[4] The word “Rabb = رب” can be translated correctly as “owner”. A homeowner is called “rabb ad-daar” (Arabic Lit.), whereas an owner of capital is called “rabb al-maal”. The word rabb also includes the meanings “who brings up” and “who teaches”. Considering these, the best match for “rabb” in English is “master”. In the following verse, the word Rabb is used both for the king who owns the slave, and for God. Joseph had said to the messenger sent by the king: “Return to your master and ask him what is the case of the women who scratched their hands. Indeed, my Master is knowing of their plan.” (Joseph 12:50) This proves that our choice for the translation of this word is right.

[5] “Yawm al-deen = يَوْمِ الدِّينِ” is commonly translated as “Day of Judgement”. However the word “deen = دٖين” is derived from the root “dayn = دين” which has the meanings “tradition”, “situation”, “punishment”, “requital” and “obedience” (as-Sihah). The meanings “obedience” and “requital” are prominent. In religion, it is God who people obey. His commands are followed, and His requital is expected. Day of Requital is the day on which everyone will be accounted for that which they have done in the worldly life.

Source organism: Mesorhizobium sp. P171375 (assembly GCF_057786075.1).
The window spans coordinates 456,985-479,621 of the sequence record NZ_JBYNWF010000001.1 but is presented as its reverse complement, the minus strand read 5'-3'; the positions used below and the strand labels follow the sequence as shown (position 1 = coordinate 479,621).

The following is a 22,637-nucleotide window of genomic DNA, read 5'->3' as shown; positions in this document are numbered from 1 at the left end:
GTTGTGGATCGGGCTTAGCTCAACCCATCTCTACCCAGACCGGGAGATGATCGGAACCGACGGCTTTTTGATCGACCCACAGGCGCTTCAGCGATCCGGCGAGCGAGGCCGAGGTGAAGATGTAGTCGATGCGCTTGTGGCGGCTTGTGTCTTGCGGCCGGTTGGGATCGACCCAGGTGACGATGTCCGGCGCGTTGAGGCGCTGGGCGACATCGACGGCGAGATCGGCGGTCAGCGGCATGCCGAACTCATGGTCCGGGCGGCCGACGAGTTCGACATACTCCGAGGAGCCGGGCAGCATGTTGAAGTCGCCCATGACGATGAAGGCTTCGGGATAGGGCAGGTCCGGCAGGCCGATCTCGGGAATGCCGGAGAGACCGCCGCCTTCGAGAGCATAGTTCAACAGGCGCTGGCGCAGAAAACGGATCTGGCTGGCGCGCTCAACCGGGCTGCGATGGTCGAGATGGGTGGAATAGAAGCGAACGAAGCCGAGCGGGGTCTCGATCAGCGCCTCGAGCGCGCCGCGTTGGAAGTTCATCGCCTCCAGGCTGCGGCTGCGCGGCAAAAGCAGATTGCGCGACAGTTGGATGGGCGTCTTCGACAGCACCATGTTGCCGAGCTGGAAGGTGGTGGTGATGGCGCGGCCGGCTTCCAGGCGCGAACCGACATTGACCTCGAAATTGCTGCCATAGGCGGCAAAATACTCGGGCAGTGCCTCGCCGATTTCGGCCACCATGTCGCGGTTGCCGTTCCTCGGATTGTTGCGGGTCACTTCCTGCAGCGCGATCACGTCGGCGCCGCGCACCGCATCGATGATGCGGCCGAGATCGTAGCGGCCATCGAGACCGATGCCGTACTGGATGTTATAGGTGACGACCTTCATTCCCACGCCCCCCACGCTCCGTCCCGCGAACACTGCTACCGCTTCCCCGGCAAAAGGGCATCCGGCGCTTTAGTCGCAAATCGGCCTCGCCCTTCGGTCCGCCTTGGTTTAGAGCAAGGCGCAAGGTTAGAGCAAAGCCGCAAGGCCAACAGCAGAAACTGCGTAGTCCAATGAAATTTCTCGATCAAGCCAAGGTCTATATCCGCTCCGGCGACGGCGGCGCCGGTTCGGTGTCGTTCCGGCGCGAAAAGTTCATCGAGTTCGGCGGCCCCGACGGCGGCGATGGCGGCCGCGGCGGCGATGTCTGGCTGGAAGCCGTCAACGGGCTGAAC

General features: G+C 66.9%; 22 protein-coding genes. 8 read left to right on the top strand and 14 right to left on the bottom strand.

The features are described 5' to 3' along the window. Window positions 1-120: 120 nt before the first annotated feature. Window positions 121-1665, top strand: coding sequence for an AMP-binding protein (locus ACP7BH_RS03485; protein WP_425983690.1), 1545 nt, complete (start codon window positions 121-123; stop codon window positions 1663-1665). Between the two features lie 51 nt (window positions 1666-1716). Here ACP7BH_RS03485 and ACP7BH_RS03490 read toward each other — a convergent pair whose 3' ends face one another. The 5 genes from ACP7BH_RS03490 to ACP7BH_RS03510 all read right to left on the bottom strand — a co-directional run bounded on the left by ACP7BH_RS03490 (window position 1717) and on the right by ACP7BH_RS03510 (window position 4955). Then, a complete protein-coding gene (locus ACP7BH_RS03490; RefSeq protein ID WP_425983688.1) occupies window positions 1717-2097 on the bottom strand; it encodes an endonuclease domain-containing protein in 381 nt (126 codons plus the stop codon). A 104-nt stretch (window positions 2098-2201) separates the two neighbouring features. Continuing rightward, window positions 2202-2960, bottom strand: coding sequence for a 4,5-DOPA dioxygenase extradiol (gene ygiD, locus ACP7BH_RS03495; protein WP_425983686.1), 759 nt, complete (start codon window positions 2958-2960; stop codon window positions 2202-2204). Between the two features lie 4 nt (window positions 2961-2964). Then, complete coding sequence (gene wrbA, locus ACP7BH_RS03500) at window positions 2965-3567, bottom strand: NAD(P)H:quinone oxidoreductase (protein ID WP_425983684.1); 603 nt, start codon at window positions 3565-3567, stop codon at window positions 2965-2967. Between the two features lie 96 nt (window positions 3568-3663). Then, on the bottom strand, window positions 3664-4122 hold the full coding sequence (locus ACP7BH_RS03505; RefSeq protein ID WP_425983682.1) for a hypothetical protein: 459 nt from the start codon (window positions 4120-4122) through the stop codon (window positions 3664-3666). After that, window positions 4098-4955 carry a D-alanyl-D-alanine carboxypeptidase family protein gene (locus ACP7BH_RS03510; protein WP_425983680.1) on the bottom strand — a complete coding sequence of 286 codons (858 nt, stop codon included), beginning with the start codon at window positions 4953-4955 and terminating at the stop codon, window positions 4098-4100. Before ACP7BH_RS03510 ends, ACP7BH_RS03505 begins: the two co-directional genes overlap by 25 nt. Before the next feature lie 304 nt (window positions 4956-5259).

[6] “Al-huda/al-hidayat = الهُدٰى/الهداية” means “the right path/getting on the right path” when a human being is the subject. It also means “to admit somebody to the right path” when God is the subject. “Dalalat = ضلالة” means “going astray whether on purpose or not”, “getting lost”, “losing something”, “going off the target”.

[7] Whoever obeys God and the Messenger (who communicates the Message of God) will be together with those upon whom God has bestowed happiness among the prophets (the nabi), the sincere, the martyrs and the righteous. Excellent they are as companions! (An-Nisa 4:69)